Cairo police beating: US urges Egypt to control police
The US has urged Egypt to investigate cases of police abuse after a man was stripped and beaten by uniformed officers near the presidential palace.
The state department said it was "extremely disturbed" by the dragging of naked Hamada Saber, which was caught on camera, through the streets.
Egypt's culture minister has resigned in the aftermath of the incident.
There were also protests after the funeral of another activist allegedly beaten by police, Mohammed al-Gindi.
Opponents of Islamist President Mohammed Morsi say the death proves the police have not reformed in the two years since authoritarian President Hosni Mubarak was ousted.
"We urge the government of Egypt to thoroughly, credibly and independently investigate all claims of violence and wrongdoing by security officials and demonstrators and to bring perpetrators to justice," said state department spokeswoman Victoria Nuland.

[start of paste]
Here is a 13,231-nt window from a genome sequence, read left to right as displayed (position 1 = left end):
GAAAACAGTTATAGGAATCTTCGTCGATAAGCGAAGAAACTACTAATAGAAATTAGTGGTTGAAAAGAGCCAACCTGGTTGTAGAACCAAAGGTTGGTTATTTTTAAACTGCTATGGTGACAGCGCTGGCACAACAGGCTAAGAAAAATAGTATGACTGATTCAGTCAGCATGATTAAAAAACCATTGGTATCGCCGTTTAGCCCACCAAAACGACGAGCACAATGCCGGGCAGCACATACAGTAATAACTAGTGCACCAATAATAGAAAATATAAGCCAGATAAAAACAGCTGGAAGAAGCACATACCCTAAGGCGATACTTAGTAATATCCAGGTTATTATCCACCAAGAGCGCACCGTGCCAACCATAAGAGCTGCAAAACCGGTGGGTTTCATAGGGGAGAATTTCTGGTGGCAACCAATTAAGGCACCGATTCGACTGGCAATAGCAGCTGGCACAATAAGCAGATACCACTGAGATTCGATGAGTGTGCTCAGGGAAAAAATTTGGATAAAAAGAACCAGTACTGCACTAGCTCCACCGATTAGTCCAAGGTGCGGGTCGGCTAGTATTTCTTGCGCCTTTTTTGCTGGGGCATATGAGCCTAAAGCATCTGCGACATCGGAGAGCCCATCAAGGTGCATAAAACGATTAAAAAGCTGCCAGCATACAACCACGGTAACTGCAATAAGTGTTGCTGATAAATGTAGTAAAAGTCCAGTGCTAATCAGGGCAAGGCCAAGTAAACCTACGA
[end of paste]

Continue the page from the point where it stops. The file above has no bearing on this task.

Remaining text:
"Accountability is the best way to prevent recurrences of these kinds of incidents."
For his part, Mr Morsi said in a Facebook message that he had asked the public prosecutor to investigate the death of Mohammed al-Gindi.
He emphasised there was "no return to rights abuses of citizens and their freedoms... after the January 25 revolution" - in reference to the popular uprising that toppled Mubarak in February 2011.
On Sunday, Mr Saber said he had been coerced by police into initially giving a false account of his attack, saying that had he blamed them, they would have accused him of carrying petrol bombs at the demonstration.
The 50-year-old painter said police had subsequently apologised to him for any wrongdoing.
State TV reported Culture Minister Mohammed Saber Arab resigned on Monday.
Protesters accuse Mr Morsi of betraying the aims of the 2011 uprising - a claim he denies.
The current unrest began on 24 January in Cairo on the eve of the second anniversary of the revolution and has spread to several cities.
Egyptian army chief Gen Abdul Fattah al-Sisi last week warned that the political crisis could lead to the collapse of the state.